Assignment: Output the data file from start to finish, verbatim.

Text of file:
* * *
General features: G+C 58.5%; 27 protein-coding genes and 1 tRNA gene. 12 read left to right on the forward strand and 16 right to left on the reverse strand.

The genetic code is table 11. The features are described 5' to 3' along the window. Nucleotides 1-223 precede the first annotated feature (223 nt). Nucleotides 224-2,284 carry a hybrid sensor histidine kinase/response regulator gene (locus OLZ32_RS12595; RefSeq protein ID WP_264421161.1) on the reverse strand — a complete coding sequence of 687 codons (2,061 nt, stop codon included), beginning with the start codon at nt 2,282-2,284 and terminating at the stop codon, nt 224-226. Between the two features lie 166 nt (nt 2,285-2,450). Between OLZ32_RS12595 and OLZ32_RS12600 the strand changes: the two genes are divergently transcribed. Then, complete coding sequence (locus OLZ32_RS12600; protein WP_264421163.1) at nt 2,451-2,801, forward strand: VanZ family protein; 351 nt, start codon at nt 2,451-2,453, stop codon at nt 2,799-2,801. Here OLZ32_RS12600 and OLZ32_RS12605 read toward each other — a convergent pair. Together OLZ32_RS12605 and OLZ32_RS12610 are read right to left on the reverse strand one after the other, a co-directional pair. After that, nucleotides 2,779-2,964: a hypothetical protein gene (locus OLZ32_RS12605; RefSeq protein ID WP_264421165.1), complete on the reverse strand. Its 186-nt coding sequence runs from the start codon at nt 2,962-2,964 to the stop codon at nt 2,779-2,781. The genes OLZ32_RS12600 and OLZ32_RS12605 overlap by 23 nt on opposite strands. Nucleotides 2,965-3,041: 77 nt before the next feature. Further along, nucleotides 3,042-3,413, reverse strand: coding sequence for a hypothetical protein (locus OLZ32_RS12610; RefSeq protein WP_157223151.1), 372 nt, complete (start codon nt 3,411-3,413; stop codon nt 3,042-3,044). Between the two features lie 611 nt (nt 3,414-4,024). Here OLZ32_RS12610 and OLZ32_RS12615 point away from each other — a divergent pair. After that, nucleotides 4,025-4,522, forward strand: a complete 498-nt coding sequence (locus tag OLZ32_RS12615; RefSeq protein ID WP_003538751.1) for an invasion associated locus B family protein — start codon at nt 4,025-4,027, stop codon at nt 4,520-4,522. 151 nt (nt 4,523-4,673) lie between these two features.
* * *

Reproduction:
General features: G+C 58.5%; 27 protein-coding genes and 1 tRNA gene. 12 read left to right on the forward strand and 16 right to left on the reverse strand.

The genetic code is table 11. The features are described 5' to 3' along the window. Nucleotides 1-223 precede the first annotated feature (223 nt). Nucleotides 224-2,284 carry a hybrid sensor histidine kinase/response regulator gene (locus OLZ32_RS12595; RefSeq protein ID WP_264421161.1) on the reverse strand — a complete coding sequence of 687 codons (2,061 nt, stop codon included), beginning with the start codon at nt 2,282-2,284 and terminating at the stop codon, nt 224-226. Between the two features lie 166 nt (nt 2,285-2,450). Between OLZ32_RS12595 and OLZ32_RS12600 the strand changes: the two genes are divergently transcribed. Then, complete coding sequence (locus OLZ32_RS12600; protein WP_264421163.1) at nt 2,451-2,801, forward strand: VanZ family protein; 351 nt, start codon at nt 2,451-2,453, stop codon at nt 2,799-2,801. Here OLZ32_RS12600 and OLZ32_RS12605 read toward each other — a convergent pair. Together OLZ32_RS12605 and OLZ32_RS12610 are read right to left on the reverse strand one after the other, a co-directional pair. After that, nucleotides 2,779-2,964: a hypothetical protein gene (locus OLZ32_RS12605; RefSeq protein ID WP_264421165.1), complete on the reverse strand. Its 186-nt coding sequence runs from the start codon at nt 2,962-2,964 to the stop codon at nt 2,779-2,781. The genes OLZ32_RS12600 and OLZ32_RS12605 overlap by 23 nt on opposite strands. Nucleotides 2,965-3,041: 77 nt before the next feature. Further along, nucleotides 3,042-3,413, reverse strand: coding sequence for a hypothetical protein (locus OLZ32_RS12610; RefSeq protein WP_157223151.1), 372 nt, complete (start codon nt 3,411-3,413; stop codon nt 3,042-3,044). Between the two features lie 611 nt (nt 3,414-4,024). Here OLZ32_RS12610 and OLZ32_RS12615 point away from each other — a divergent pair. After that, nucleotides 4,025-4,522, forward strand: a complete 498-nt coding sequence (locus tag OLZ32_RS12615; RefSeq protein ID WP_003538751.1) for an invasion associated locus B family protein — start codon at nt 4,025-4,027, stop codon at nt 4,520-4,522. 151 nt (nt 4,523-4,673) lie between these two features.